• dumpster diving into several posts to create a listicle
  • using post content to create a one-pager or lead magnet
  • making sure there’s a transcript available of every podcast’s audio
  • compiling posts into an ebook or Kindle edition
  • taking a series of informational posts and creating a course

Granted, those last two aren’t for the newbie content marketer, but they show just how valuable content can live more than one life.

Why Repurpose Old Content?

Repurposing gets your older, existing content in front of new eyes, fresh minds, creating bonds with the newcomers to your brand. It also can breathe life into a valuable piece whose traffic has drifted off in search of that “greener grass on the other side”.

The best way to repurpose content is to create a repurposing plan. The easiest way to do that is to simply denote on your content marketing strategy plan when you will repurpose the piece after it’s been published, and how. What are you going to do with it? When will it makes it’s grand debut in its new form? You may not be able to decide the what until the piece is finished, but the when can be scheduled. You can create a long play – choosing weeks or even months after publishing. Or, you can repurpose this week’s content in your efforts to promote it this month.

The decisions are yours to make. The only wrong decision is to not repurpose your content at all.

Republishing Your Content

Whereas repurposing your content marketing efforts requires you to recreate the content in a different form, republishing doesn’t require much work at all.

That’s because you are simply going to give it a freshening up and then send it out into the world again.

Why Republish Content

Why would you do this? Four good reasons:

  • It refreshes valuable content with updated information. Say you’ve created a post about plant-based nutrition. It got some good responses and has a lot of basic info in it. Science has come along, however, with new and slightly different recommendations. Or some products you suggested are no longer available, and other ones have taken their place. Update the info and republish it as a new piece.
  • It’s good for your SEO. An older piece has established itself with the rankings and the bots. Republishing an updated version can keep it in their good graces.
  • Gets new eyes on old stuff. If you have been around for awhile, and have done your content marketing job well, you’ve undoubtedly grown your audience. Republishing older pieces with a bit of a refresh gets that old content in front of your new followers. It gives them the chance to experience what your older readers already have. It strengthens the bonds between them, and between you and them.
  • It can fill your publishing calendar during busy times. That ski trip over the holidays, or the weeks after baby is born, or the time it will take to pack and move across town or across the country needn’t be a time for your blog or podcast or email newsletters to go dark. You can fill it with old content that’s been spruced up a bit (and repurposed content, too) and not worry about leaving your followers hanging.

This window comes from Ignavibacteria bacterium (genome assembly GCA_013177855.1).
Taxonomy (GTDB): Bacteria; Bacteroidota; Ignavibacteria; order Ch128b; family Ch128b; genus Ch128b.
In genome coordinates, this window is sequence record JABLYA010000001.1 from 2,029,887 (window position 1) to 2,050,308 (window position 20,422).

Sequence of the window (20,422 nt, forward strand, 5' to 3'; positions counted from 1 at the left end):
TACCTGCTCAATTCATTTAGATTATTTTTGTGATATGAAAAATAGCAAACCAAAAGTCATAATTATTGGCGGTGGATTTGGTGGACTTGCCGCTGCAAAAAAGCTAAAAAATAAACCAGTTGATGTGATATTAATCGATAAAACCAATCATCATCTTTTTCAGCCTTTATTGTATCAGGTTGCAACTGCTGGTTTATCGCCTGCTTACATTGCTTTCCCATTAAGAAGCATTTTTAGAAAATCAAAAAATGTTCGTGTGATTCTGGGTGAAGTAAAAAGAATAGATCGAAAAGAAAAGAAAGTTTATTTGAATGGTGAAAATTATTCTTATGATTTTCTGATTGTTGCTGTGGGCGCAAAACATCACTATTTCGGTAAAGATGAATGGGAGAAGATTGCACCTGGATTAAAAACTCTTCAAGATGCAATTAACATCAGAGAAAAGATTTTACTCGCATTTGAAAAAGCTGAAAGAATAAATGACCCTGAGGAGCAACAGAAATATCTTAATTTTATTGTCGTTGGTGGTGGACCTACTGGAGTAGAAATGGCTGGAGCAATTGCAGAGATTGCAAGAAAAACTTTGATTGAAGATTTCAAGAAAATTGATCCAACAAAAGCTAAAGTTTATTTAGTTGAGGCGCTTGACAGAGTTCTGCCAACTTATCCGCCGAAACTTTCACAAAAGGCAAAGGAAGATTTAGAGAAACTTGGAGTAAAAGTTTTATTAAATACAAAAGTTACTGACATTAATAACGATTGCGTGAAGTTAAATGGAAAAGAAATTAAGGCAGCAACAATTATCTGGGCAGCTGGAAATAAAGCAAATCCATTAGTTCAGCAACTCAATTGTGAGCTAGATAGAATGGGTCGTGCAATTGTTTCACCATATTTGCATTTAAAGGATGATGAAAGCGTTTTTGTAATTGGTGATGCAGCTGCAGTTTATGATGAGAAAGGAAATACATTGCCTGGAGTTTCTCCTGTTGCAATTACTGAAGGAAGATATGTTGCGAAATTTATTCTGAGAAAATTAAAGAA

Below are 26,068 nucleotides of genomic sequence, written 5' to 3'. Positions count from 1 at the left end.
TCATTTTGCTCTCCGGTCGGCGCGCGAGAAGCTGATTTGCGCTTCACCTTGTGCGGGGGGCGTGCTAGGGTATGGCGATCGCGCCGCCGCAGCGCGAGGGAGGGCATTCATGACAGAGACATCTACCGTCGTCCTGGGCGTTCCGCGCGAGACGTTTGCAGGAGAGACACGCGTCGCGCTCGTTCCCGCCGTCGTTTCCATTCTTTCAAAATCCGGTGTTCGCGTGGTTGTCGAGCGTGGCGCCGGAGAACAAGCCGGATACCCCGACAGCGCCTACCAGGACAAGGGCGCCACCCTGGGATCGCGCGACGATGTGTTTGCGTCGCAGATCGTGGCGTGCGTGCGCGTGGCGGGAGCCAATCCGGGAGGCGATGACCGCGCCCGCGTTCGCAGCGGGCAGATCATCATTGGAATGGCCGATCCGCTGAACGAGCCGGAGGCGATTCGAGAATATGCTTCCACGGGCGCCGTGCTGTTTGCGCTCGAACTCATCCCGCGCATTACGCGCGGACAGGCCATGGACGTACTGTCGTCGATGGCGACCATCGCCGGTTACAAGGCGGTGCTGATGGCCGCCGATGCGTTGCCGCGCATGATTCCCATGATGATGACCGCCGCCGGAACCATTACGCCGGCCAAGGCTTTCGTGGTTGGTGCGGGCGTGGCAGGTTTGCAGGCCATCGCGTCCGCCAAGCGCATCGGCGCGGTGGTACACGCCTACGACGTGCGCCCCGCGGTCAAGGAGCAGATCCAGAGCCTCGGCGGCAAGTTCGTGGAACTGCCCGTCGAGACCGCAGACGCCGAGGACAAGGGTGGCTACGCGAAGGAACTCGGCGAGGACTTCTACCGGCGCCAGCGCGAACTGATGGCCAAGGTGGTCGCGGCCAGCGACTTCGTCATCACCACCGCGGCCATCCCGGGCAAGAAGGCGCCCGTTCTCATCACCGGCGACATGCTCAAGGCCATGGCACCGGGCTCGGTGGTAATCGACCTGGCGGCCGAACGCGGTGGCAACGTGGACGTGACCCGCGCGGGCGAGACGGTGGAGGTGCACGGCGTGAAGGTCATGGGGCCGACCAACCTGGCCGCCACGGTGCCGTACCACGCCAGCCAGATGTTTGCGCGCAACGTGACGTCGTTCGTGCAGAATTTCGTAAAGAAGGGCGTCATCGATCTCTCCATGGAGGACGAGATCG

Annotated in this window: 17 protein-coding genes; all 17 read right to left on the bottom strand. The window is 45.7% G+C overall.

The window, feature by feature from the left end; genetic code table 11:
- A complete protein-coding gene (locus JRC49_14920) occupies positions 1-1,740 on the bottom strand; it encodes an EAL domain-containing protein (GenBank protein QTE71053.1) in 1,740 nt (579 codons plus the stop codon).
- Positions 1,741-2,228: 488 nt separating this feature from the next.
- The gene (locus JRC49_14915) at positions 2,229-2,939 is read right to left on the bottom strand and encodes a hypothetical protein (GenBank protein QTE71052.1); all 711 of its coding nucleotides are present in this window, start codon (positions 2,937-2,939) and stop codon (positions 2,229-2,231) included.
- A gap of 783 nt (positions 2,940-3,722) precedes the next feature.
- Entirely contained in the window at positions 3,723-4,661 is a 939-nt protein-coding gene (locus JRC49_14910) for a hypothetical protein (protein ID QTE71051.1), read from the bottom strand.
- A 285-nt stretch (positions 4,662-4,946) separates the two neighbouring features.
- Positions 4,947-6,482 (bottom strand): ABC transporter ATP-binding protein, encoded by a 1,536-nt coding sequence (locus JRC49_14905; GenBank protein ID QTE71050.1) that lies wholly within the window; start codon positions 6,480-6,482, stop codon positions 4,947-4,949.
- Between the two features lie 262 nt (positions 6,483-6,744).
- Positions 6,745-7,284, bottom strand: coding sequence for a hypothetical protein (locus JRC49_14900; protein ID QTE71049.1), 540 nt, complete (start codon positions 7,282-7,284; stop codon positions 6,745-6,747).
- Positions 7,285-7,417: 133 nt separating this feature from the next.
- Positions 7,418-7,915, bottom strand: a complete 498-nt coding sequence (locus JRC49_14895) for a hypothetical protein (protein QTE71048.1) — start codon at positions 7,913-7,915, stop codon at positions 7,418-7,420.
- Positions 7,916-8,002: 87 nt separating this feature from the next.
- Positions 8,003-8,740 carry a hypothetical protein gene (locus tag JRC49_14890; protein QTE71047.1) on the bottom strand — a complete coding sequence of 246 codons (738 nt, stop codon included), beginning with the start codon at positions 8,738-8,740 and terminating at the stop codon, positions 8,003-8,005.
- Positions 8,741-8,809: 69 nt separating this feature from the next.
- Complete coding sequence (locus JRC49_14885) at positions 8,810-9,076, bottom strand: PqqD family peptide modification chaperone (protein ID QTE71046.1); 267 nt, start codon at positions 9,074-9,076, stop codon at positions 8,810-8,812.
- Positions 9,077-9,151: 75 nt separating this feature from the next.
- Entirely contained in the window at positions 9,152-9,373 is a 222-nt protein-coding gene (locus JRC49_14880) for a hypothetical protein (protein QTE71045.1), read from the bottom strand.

Putting a new date and a few updates on old content is an easy, quick, and efficient way to reuse your hard work to your best advantage.

How to Choose Content for Republishing

How to choose which content to republish? Use your data and your content marketing strategy plan.

First, choose pieces that did well the first time around. They apparently appeal to your audience and should do so again.

Next, look at the date of original publication. Don’t use anything newer than 6 months. It’s too soon. However, you can go back as far as you want.

Then, consult your plan and see what you can fit in with your existing content. As a result, you won’t interrupt a good run on one topic with an old post that discusses something completely “out there’ and off the wall.

Lastly, check the content for any “current event” or pop culture references and either update or remove them. The Uptown Funk challenge is over, after all. Note other updates needed, and you’re good to go.

You can do a formal content audit, or have one done, if need be, but following the guidelines above should help you find older content fit for republishing.

Summing Up

Maybe you haven’t even created your first piece of content yet. Maybe you’ve been blogging for 10 years. Whether you’ve hit “Publish” or Post the first time or the 1001st time, now you know that the job isn’t finished just because your content has gone live. Your SEO, your ROI, your audience, and your biz will all be better off with a bit of data analysis, a little content repurposing, and some content republishing thrown in.

This concludes our four part series on content marketing for the beginner. You should have enough info to at least have an intelligent conversation with a professional content marketer and creator like me. If you’re ready to have that conversation, drop me a note. I’ll be happy to sit down and talk with you.

If you’d like to just leave a comment, or if you have a question about what you should be doing after you send your content out onto the world’s stage, leave it below.